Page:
I spent a year unemployed in Reading in 85-86 and it made me feel pretty low. It is incredible how quickly your self-confidence ebbs away when you are in that situation. On Giro day I used to treat myself to a meal out at this friendly café at the Butter Market called Munchees; I would have usually have either the burger or fish-n-chips and a milky coffee. A waitress would take your order and you paid at the counter afterwards. Back then, there was a big bloke with a moustache running the place who always made you feel as you were on to a bargain by knocking 10% off the bill and you would be offered a free lollipop on leaving.
The other day, I went back to Munchees for the first time in years and warm memories flooded back. As I took a seat on the distinctive terracotta-orange soft diner seating and picked up the large laminated menu I was amazed. Over thirty years later, apart from the addition of a Nepalese food menu upstairs and different ownership, nothing has really changed here, including the décor, the food and menus. It’s almost a living time capsule and it is still full-up every lunch time with folk who really love it and use it regularly. When you think of all the Reading restaurants, cafés and coffee bars that have been and gone in the past 32 years then this is an incredible achievement.
This place thrives because it’s the least greasy of spoons in a town that doesn’t even have that many greasy-spoons anymore anyway. The potential for people-watching, the inherent bonhomie and closeness of the seating and the fact you can overhear the conversation next door often spoken in a dayn tayn Reading accent helps many a local lonely heart get through the day. It’s no wonder that the makers of ITV’s Dorset apple-cake noir Broadchurch chose it as the atmospheric location for a scene the other year.
They have proper sauce bottles on the tables and no sachets and they serve the most amazing chips; they are thinnish like fries but they also have that golden glowy colour that you only tend to see at the best chip shops. (the brilliant New City Fish Bar in Buckland Road is the best example of this).
Their proper plates never show signs of greasy food and even the food itself has a clean look about it. The burgers come garnished with a distinctive mini-salad and are served in a lovely soft bun. You are a given a charming, betting-slip sized bill upon which is written a neatly boxed list of everything on the menu together with some indecipherable squiggles. They may not give you that discount any more but you are certainly free to take a lollipop.
I could argue that places like this could just make things so much better if they just used higher quality bacon and sausages, and perhaps took more care with the eggs, but the prices, the continuity and ambience are the key to their success. The all-day breakfasts are very popular here, as well as the egg, sausage and chips sort-of-meal with plain white bread and butter. It’s an odd joy to see white powder pepper on the table without having to twist anything!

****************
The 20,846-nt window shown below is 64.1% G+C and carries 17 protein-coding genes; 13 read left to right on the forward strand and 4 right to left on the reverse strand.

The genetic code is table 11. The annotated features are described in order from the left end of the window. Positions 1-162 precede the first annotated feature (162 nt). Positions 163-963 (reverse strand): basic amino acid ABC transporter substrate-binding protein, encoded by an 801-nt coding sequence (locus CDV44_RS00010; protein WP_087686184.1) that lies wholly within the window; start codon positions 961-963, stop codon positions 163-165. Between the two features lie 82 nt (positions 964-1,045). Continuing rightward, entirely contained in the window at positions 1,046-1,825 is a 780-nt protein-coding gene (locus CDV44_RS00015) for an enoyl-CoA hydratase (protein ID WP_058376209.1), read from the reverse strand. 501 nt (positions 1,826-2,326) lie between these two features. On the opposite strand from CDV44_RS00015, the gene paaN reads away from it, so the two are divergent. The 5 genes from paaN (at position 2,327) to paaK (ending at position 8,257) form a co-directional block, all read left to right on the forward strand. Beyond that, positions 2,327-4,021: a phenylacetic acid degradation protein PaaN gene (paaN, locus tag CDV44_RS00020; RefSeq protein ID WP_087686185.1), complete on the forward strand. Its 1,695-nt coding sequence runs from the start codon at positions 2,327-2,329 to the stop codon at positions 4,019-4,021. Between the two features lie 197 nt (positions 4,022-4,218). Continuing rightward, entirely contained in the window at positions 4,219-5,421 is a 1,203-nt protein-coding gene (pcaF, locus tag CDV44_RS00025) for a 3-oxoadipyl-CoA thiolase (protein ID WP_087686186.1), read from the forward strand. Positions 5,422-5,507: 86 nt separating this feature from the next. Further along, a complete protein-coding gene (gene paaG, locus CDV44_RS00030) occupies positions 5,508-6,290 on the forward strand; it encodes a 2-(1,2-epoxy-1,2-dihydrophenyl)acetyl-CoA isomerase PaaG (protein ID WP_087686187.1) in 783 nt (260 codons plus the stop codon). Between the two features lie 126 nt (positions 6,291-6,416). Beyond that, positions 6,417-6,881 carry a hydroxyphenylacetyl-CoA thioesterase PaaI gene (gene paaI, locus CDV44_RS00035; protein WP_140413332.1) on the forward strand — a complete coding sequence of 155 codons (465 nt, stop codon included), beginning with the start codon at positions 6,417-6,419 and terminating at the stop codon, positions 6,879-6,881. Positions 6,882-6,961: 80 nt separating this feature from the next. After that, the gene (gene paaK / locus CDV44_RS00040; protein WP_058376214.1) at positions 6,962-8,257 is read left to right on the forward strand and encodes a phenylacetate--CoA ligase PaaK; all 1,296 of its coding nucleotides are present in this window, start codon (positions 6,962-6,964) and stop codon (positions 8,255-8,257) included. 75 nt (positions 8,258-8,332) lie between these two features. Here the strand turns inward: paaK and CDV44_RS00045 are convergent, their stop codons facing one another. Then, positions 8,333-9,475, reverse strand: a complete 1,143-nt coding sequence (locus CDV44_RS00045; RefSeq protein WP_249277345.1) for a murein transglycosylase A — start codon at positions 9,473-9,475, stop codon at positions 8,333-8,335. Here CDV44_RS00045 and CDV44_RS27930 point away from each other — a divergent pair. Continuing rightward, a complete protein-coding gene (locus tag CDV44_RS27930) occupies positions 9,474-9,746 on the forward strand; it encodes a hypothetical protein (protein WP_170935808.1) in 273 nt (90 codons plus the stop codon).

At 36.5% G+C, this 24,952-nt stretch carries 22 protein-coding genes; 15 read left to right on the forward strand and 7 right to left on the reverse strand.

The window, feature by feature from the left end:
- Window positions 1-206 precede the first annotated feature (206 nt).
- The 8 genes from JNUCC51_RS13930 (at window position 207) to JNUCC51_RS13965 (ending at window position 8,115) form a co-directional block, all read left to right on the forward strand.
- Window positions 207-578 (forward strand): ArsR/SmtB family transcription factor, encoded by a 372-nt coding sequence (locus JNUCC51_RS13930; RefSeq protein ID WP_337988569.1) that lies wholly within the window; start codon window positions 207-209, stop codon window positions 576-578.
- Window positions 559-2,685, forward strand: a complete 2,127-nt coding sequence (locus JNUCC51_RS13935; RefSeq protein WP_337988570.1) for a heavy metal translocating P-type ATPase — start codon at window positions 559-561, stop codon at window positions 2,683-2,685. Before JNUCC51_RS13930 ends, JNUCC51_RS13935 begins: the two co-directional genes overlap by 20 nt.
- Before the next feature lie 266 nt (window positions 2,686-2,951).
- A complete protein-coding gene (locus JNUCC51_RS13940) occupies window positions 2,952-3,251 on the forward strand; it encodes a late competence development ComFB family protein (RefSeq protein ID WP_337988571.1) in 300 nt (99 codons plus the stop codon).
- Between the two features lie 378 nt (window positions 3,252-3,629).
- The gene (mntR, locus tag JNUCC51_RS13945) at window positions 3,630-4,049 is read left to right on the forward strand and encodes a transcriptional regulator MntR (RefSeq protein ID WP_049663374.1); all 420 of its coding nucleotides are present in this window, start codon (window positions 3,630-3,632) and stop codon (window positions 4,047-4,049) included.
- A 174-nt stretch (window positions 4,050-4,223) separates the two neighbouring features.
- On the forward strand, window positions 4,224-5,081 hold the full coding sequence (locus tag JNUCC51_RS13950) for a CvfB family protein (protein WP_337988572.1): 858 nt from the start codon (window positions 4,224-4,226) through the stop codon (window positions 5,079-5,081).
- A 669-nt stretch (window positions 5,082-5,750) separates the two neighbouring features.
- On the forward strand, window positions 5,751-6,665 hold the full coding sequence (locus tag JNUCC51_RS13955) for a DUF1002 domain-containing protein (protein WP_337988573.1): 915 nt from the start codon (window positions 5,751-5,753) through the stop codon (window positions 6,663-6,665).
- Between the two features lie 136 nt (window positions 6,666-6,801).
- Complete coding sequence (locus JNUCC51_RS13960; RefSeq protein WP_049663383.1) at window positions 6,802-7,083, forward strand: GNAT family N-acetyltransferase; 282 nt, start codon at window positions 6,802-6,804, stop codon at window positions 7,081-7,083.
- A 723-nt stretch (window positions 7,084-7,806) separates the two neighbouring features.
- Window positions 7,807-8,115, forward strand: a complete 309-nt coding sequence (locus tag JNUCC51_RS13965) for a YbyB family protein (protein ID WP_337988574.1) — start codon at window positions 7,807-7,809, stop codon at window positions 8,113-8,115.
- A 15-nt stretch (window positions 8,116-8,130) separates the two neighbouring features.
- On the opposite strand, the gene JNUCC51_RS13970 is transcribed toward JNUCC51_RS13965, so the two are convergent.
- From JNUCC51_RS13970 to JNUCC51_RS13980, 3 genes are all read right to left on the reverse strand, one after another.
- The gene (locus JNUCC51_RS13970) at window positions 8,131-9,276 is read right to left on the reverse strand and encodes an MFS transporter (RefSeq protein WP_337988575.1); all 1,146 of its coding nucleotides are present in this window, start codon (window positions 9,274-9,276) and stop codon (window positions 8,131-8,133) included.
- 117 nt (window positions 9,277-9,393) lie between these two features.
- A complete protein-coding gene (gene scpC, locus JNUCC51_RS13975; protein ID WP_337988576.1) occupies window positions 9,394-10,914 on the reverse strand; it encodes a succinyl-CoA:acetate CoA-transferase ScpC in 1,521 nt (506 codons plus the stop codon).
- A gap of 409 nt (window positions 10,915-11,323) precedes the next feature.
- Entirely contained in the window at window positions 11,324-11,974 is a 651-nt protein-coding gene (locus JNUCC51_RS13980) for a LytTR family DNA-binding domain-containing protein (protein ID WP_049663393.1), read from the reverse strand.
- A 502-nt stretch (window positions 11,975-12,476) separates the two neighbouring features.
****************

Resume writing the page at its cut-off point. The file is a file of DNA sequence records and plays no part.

The demographic of the place balances towards the elderly, although there are still plenty of other age groups and varieties of people using it every day; it’s a people’s café that accepts all-comers including some business folk who may have shunned avocado toast for a clean and wholesome fry-up.
As I sat and ruminated, I couldn’t help overhear a very elderly couple who were holding their arthritic hands over a small table and whispering gently to each other while looking into each other’s eyes. I am sure I heard him say “I love you” and she cooed a reply with fluttering eyelashes like a coquettish teenager, although I couldn’t hear her reply.
It was fruitful people-watching, and perhaps voyeuristic, but so romantic and I could only imagine what events these two could have witnessed in their long lifetimes. The dark despair of Dunkirk, the blitz or the proud triumph and joy of VE day, the long years of rationing, the dance halls and the first time rock ‘n’ roll and then the Beatles were heard on the radio. The drudgery of house work and pain of childbirth in the days before digital medicine. The first colour TV that wasn’t rented or the glorious day when central heating became affordable, when chilblains were eradicated and you didn’t have to go to bed early to keep warm – or perhaps that bit wasn’t so bad!
We have so many options nowadays for gourmet and international food, and there is an amazing list of other quality independents to choose from nearby, including Picnic opposite and the Blue Collar food market on Wednesday, but if you want a cheap meal in good company where you can people-watch, or perhaps you are a ‘a soul in pain’ who needs to hear a spoken word or maybe some genuine laughter and good cheer then I would recommend you give Munchees a try again sometime – it won’t have changed.
Matthew Farrall, the author of this article, died on 20 April 2018.
We are grateful to his family for allowing us to continue to display his work online.